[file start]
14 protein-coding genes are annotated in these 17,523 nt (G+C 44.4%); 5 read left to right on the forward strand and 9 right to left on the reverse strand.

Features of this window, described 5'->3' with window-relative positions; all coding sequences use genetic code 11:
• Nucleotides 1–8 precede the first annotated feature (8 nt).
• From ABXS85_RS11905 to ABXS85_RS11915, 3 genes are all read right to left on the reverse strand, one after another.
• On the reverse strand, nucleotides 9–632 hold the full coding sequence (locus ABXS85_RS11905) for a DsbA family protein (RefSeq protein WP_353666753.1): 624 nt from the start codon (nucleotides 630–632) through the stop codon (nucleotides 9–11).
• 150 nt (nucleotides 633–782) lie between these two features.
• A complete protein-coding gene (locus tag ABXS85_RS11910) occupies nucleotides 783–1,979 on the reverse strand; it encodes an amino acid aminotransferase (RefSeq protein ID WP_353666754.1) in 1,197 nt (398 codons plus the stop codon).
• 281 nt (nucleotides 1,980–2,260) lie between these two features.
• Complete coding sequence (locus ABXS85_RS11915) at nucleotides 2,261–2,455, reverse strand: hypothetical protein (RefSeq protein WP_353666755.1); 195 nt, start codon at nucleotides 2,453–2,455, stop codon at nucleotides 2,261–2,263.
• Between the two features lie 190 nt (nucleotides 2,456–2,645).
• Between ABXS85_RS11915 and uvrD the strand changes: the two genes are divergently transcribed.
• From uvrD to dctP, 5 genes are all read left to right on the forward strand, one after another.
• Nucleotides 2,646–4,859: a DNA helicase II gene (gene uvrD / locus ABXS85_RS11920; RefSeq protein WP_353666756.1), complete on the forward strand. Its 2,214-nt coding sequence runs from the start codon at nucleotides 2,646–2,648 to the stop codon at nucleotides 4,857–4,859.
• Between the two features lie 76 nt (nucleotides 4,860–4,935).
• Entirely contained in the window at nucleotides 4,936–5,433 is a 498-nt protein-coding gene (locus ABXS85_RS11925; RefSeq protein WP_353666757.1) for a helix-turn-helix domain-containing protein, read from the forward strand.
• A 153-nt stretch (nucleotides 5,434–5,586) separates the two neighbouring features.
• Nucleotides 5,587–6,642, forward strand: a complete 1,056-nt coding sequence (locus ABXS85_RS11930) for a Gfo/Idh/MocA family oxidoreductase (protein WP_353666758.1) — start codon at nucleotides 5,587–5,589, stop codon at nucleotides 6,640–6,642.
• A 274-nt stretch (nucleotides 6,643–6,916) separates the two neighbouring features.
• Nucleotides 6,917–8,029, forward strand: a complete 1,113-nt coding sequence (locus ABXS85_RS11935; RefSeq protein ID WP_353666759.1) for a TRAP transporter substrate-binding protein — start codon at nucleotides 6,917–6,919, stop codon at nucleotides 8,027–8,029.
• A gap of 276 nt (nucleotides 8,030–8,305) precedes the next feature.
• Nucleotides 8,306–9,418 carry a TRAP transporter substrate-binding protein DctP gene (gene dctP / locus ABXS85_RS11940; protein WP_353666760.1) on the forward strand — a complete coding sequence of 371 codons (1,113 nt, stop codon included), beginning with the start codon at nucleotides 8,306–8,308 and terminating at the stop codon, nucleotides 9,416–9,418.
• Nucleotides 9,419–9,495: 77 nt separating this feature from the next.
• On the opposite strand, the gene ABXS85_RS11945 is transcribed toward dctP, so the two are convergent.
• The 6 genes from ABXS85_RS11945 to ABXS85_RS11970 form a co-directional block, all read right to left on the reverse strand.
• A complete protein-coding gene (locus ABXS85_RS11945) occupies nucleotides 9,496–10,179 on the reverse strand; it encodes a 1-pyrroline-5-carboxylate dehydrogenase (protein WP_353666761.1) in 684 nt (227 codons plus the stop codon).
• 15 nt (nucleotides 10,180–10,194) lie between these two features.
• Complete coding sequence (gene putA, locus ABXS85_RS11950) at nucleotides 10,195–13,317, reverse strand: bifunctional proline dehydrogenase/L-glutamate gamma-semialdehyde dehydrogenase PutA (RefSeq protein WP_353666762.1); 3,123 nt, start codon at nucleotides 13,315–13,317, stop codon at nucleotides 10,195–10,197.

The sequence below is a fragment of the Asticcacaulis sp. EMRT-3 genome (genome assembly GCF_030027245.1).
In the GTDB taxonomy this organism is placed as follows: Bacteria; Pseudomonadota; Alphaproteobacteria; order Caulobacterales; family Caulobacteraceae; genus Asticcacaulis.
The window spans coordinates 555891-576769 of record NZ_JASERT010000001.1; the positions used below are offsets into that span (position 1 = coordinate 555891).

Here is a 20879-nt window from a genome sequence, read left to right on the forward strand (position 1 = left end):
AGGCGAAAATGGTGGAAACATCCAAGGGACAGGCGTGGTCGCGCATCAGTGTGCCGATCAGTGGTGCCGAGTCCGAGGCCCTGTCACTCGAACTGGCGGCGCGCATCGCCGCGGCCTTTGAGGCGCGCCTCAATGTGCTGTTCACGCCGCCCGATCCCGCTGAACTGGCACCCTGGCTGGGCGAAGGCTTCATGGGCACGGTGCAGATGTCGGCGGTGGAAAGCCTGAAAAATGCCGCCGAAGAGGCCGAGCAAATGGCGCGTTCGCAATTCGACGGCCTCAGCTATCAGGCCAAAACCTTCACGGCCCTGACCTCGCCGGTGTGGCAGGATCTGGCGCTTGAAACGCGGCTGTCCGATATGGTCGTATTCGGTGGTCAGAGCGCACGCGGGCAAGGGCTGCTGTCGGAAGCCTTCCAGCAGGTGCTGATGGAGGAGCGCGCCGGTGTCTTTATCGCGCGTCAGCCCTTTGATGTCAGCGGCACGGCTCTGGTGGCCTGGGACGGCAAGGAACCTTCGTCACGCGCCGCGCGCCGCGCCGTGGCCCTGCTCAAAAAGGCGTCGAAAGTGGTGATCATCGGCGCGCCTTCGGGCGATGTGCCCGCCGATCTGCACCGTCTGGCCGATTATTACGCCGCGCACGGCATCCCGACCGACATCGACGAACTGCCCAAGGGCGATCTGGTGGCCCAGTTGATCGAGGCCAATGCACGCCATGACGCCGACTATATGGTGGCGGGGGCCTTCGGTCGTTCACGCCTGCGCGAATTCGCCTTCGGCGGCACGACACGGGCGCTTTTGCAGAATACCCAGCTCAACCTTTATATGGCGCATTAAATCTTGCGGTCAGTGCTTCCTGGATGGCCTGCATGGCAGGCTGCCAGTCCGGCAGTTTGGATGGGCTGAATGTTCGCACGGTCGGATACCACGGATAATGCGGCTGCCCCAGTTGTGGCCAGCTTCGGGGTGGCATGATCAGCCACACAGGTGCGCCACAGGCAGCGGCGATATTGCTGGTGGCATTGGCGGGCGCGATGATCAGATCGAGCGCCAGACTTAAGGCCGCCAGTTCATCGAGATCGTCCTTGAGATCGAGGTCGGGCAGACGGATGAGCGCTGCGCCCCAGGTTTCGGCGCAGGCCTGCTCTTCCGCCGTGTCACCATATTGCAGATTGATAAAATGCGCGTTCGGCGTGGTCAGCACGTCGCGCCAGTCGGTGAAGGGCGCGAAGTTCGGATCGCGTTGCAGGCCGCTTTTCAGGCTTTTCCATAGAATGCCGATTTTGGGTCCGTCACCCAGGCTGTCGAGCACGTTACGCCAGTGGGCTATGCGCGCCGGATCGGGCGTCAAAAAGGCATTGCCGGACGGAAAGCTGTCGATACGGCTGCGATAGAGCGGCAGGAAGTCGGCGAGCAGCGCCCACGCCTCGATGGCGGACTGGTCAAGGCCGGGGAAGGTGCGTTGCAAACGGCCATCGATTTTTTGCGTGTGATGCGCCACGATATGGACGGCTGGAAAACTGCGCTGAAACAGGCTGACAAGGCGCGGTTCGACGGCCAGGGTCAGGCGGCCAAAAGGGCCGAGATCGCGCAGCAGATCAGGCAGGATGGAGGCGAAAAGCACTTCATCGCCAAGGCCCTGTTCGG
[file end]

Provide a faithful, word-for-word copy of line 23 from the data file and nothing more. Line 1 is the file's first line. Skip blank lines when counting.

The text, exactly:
• On the opposite strand, the gene ABXS85_RS11945 is transcribed toward dctP, so the two are convergent.